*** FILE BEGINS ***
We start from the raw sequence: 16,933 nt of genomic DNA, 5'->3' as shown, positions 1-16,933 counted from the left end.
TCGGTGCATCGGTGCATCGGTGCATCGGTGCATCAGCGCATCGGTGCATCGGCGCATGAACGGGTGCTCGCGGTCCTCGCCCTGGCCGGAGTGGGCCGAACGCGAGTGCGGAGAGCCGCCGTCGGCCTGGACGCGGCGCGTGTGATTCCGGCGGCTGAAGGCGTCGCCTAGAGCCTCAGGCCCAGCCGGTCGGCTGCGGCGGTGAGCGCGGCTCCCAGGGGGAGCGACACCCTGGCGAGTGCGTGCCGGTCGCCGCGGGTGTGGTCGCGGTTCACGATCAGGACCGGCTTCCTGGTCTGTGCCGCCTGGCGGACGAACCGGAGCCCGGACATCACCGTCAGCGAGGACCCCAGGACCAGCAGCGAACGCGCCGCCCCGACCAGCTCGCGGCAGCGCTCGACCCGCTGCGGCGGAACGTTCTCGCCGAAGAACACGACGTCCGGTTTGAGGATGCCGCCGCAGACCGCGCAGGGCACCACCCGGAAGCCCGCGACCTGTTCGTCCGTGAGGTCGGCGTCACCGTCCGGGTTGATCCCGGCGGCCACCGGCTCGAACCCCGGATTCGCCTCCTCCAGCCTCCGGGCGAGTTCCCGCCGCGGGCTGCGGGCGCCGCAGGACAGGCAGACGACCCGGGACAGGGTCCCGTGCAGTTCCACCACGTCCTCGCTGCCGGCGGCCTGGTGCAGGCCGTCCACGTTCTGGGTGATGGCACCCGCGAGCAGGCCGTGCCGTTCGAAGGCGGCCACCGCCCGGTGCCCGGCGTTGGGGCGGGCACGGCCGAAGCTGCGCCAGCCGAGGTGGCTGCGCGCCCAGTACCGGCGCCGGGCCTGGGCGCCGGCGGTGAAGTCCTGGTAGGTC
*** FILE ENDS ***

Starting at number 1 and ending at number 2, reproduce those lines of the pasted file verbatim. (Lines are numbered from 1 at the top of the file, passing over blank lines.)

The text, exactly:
We start from the raw sequence: 16,933 nt of genomic DNA, 5'->3' as shown, positions 1-16,933 counted from the left end.
TCGGTGCATCGGTGCATCGGTGCATCGGTGCATCAGCGCATCGGTGCATCGGCGCATGAACGGGTGCTCGCGGTCCTCGCCCTGGCCGGAGTGGGCCGAACGCGAGTGCGGAGAGCCGCCGTCGGCCTGGACGCGGCGCGTGTGATTCCGGCGGCTGAAGGCGTCGCCTAGAGCCTCAGGCCCAGCCGGTCGGCTGCGGCGGTGAGCGCGGCTCCCAGGGGGAGCGACACCCTGGCGAGTGCGTGCCGGTCGCCGCGGGTGTGGTCGCGGTTCACGATCAGGACCGGCTTCCTGGTCTGTGCCGCCTGGCGGACGAACCGGAGCCCGGACATCACCGTCAGCGAGGACCCCAGGACCAGCAGCGAACGCGCCGCCCCGACCAGCTCGCGGCAGCGCTCGACCCGCTGCGGCGGAACGTTCTCGCCGAAGAACACGACGTCCGGTTTGAGGATGCCGCCGCAGACCGCGCAGGGCACCACCCGGAAGCCCGCGACCTGTTCGTCCGTGAGGTCGGCGTCACCGTCCGGGTTGATCCCGGCGGCCACCGGCTCGAACCCCGGATTCGCCTCCTCCAGCCTCCGGGCGAGTTCCCGCCGCGGGCTGCGGGCGCCGCAGGACAGGCAGACGACCCGGGACAGGGTCCCGTGCAGTTCCACCACGTCCTCGCTGCCGGCGGCCTGGTGCAGGCCGTCCACGTTCTGGGTGATGGCACCCGCGAGCAGGCCGTGCCGTTCGAAGGCGGCCACCGCCCGGTGCCCGGCGTTGGGGCGGGCACGGCCGAAGCTGCGCCAGCCGAGGTGGCTGCGCGCCCAGTACCGGCGCCGGGCCTGGGCGCCGGCGGTGAAGTCCTGGTAGGTC